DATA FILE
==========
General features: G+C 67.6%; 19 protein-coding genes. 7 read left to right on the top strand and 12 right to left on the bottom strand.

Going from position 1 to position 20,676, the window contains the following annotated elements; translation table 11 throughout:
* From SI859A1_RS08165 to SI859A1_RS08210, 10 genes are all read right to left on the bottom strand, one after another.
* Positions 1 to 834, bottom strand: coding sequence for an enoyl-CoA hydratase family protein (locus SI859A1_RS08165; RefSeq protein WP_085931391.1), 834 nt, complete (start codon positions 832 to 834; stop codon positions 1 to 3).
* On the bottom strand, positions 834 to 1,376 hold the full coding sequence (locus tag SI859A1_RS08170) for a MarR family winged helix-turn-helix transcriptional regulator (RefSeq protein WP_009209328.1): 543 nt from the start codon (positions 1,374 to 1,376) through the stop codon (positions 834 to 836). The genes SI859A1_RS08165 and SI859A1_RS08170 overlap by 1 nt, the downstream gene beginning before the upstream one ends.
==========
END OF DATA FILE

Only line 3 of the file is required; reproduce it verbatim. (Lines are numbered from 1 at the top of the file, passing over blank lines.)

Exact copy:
* From SI859A1_RS08165 to SI859A1_RS08210, 10 genes are all read right to left on the bottom strand, one after another.